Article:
(Photo Courtesy Ram Mounts)
Think long and hard about what you'll be doing in your patrol vehicle and when you'll need your mounted equipment. Assign someone to take the lead on researching consoles and mounts.
(Photo Courtesy Ram Mounts)
Keep what's most important--like weapons, communications and lights and siren--where you can get to them fast. Keep what's most important--like weapons, communications and lights and siren.
FEATURED IN VEHICLE OPS
As a contributor to this magazine and a few EMS-related publications, I go to a lot of trade shows and see a lot of vehicles. It seems the choices for mounting cool goodies in your patrol vehicle are endless. Technological advances in mounting systems have made it more affordable and feasible to install mobile computers, in-car printers, camera systems and weapons mounts in a variety of police vehicles. It can be easy to drink the Kool-Aid when playing with all of these new goodies, but choosing the right mounting systems should be based on officer safety and the reality of the demands of your specific agency. The technology may be slick, but if it doesn't get used, it's a waste.
When considering mounting systems, there are two areas of focus: electronics and weapons. Let's look at each a little more closely and go over some considerations.
Where to Put Gadgets
When considering mounting systems, it's important to consider the environment the system was designed for. Ask some questions. Was it originally designed for the rigors of the police environment? Is it made of low-grade plastic, high-tech polymers or metal? Is there a history of the unit being used in the police environment? Who else has used the mounting unit, and how can they be contacted? Can it be field tested first?
Having a crossover mounting system isn't necessarily a bad thing, depending on where the previous field experience was. For example, if the mount routinely saw use in harsh military environments, it should do well in a police vehicle. If it comes straight from the civilian marketplace, it pays to investigate what steps have been taken to enhance its durability.
Mount adjustability is key. As we know, every officer is a different size, so ensure a center console works whether the driver s seat is all the way forward or fully extended. This especially applies to seatbelt issues. I've seen a few console installations where the metal box was too long for the center of the car. Consequently, the seatbelt buckle assembly got jammed between the seat and the side of the console. Add in a duty belt and you can say goodbye to fastening or unfastening that seatbelt in a timely manner. That's especially critical in traffic stops, where quick egress is mandatory. We all wear our seatbelts, right?
Another consideration is where the siren control box is located. Proper ergonomics in higher stress situations can make the difference between properly locating siren, light and spotlight choices or missing them entirely. I've actually seen installations where the siren control box was buried down by the floor, under the radio unit. Officers went on a treasure hunt every time they needed to activate their overheads. With today's vast array of customized options, that s unacceptable. The siren box and light controls should be positioned where the arm and hand naturally extend, and it should be consistently placed in every vehicle in your fleet.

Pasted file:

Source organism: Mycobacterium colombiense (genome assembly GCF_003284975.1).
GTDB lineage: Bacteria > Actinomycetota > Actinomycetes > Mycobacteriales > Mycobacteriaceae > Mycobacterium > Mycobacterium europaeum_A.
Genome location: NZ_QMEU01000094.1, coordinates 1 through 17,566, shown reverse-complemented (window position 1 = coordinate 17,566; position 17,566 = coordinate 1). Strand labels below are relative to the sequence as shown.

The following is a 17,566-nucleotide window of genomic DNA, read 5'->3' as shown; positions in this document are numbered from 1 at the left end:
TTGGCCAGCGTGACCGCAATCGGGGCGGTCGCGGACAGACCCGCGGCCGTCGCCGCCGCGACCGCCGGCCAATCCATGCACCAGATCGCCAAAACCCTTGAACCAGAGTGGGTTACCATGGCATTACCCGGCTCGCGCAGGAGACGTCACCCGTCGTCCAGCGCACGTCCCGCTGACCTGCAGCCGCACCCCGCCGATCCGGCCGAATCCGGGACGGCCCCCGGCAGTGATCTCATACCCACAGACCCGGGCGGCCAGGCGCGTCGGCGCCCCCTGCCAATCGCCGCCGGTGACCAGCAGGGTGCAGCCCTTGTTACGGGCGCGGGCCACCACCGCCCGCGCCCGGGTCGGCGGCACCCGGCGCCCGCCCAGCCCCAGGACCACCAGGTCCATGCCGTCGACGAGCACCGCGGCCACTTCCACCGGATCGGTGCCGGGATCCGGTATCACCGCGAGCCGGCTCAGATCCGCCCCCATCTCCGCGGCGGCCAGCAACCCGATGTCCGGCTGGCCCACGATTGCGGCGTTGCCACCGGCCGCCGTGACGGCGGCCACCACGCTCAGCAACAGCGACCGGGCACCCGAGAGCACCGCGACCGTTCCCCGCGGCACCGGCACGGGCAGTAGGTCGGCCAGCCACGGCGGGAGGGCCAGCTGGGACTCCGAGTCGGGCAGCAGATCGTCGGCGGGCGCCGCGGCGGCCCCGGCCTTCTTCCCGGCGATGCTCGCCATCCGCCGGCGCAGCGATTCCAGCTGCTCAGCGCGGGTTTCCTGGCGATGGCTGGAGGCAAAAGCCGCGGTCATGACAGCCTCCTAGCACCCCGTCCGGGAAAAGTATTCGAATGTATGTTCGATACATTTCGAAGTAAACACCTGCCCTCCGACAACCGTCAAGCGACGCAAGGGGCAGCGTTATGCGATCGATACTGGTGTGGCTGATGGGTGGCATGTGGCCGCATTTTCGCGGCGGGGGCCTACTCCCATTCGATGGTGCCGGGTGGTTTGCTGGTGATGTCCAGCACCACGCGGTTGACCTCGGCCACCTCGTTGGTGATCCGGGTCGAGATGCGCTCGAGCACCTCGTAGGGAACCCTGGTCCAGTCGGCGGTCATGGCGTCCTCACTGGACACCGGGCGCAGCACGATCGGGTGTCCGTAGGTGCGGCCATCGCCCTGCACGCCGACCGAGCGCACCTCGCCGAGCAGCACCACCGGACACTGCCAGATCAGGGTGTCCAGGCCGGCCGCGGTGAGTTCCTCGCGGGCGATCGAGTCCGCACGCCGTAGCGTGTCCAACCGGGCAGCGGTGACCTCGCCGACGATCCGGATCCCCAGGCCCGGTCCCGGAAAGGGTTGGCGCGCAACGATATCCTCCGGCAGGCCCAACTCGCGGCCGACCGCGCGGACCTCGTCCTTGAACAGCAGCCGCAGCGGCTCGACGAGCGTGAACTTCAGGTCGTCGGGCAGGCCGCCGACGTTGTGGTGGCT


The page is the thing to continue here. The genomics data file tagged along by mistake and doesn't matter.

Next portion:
Radio placement is equally important. I ve seen installations where the radio is back between the front seats. Unless you moonlight as a stand-in for Cirque du Soleil, reaching the radio can be problematic at best, not to mention your elbow can have a tendency to bump against the radio buttons Oops. Again, the console should allow for forward mounting of the radio unit near the siren box because they're the two pieces of electronics in the console that are used the most. LoJack, camera controls, arrow sticks and other electronics are nice to have, but when setting up the console order, the priority goes to communication and those cool lights and siren.
Finally, don t forget the cup holders. Because consoles and MCTs are routinely installed in the center of the dash area to avoid air-bag deployment issues, the lack of a proper cup holder can be a real problem. Officers wear gear that makes them sweata lot, so it's important to stay hydrated throughout your shift. Having to jam a water bottle between the seat and cage isn t acceptable. With today's radar and camera units self-contained in such areas as the dash and rearview mirror, plenty of options exist for proper cup-holder installation that shouldn't be ignored.
The Information Pipeline
There are a number of considerations for where the computer should be mounted in the car. Some systems mount entirely in the interior of the car, while others have the hard drive mounted in the trunk with the keyboard and screen up front. In such a case, installation of a trunk-mounted unit will require hard wiring that an up-front unit won't.